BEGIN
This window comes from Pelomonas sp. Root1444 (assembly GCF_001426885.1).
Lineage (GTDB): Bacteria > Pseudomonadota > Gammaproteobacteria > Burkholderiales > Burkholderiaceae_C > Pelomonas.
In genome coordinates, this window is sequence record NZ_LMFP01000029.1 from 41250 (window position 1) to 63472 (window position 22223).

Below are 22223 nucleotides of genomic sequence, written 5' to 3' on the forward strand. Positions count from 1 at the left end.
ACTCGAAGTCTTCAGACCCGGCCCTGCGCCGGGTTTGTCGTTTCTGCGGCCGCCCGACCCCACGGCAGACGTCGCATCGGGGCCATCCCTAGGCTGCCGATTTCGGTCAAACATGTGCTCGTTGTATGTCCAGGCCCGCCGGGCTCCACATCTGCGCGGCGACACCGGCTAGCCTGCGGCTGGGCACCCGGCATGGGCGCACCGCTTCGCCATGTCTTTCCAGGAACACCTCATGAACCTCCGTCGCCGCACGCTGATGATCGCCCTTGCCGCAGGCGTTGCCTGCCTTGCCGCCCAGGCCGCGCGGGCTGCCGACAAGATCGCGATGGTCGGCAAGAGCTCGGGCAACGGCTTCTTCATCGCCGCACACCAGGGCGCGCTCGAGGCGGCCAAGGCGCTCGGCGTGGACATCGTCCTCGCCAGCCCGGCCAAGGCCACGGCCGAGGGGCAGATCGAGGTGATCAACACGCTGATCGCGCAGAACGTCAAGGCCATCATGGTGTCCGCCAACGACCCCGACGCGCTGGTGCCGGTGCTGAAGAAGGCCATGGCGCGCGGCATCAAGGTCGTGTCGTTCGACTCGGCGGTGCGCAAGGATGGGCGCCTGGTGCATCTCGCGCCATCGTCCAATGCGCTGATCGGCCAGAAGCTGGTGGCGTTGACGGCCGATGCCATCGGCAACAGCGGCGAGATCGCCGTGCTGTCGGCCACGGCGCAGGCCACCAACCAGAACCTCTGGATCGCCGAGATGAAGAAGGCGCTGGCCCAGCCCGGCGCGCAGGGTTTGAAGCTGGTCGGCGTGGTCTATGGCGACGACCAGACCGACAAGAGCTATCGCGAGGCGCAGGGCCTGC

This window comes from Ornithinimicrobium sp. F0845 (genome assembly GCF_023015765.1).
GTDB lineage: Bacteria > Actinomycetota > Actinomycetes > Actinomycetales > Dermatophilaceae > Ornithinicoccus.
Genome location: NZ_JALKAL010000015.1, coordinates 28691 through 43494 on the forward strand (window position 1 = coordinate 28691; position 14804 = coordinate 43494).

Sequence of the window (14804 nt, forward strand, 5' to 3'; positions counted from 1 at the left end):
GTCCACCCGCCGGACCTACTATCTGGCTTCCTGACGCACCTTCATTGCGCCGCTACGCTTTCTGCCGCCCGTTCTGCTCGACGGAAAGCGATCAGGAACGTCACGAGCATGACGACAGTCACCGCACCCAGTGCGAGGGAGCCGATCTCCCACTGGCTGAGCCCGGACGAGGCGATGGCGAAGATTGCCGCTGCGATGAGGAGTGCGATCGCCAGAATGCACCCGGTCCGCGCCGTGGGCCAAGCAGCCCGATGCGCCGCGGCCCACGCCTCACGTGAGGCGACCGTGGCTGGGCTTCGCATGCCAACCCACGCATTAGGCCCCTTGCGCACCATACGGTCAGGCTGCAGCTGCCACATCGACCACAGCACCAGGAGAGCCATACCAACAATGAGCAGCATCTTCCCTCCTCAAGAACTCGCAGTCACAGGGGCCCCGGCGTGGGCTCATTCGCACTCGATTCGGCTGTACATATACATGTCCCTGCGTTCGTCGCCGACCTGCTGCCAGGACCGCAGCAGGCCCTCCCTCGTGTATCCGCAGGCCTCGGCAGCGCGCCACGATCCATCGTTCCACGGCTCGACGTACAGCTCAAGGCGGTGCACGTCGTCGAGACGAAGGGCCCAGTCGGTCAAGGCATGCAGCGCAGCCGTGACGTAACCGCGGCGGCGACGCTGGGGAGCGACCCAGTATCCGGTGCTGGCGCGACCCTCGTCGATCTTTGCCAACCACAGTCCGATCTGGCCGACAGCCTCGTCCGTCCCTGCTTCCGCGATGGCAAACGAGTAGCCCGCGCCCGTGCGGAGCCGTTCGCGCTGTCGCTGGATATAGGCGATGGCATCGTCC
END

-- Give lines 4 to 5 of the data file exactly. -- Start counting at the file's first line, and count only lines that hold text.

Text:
Below are 22223 nucleotides of genomic sequence, written 5' to 3' on the forward strand. Positions count from 1 at the left end.
ACTCGAAGTCTTCAGACCCGGCCCTGCGCCGGGTTTGTCGTTTCTGCGGCCGCCCGACCCCACGGCAGACGTCGCATCGGGGCCATCCCTAGGCTGCCGATTTCGGTCAAACATGTGCTCGTTGTATGTCCAGGCCCGCCGGGCTCCACATCTGCGCGGCGACACCGGCTAGCCTGCGGCTGGGCACCCGGCATGGGCGCACCGCTTCGCCATGTCTTTCCAGGAACACCTCATGAACCTCCGTCGCCGCACGCTGATGATCGCCCTTGCCGCAGGCGTTGCCTGCCTTGCCGCCCAGGCCGCGCGGGCTGCCGACAAGATCGCGATGGTCGGCAAGAGCTCGGGCAACGGCTTCTTCATCGCCGCACACCAGGGCGCGCTCGAGGCGGCCAAGGCGCTCGGCGTGGACATCGTCCTCGCCAGCCCGGCCAAGGCCACGGCCGAGGGGCAGATCGAGGTGATCAACACGCTGATCGCGCAGAACGTCAAGGCCATCATGGTGTCCGCCAACGACCCCGACGCGCTGGTGCCGGTGCTGAAGAAGGCCATGGCGCGCGGCATCAAGGTCGTGTCGTTCGACTCGGCGGTGCGCAAGGATGGGCGCCTGGTGCATCTCGCGCCATCGTCCAATGCGCTGATCGGCCAGAAGCTGGTGGCGTTGACGGCCGATGCCATCGGCAACAGCGGCGAGATCGCCGTGCTGTCGGCCACGGCGCAGGCCACCAACCAGAACCTCTGGATCGCCGAGATGAAGAAGGCGCTGGCCCAGCCCGGCGCGCAGGGTTTGAAGCTGGTCGGCGTGGTCTATGGCGACGACCAGACCGACAAGAGCTATCGCGAGGCGCAGGGCCTGC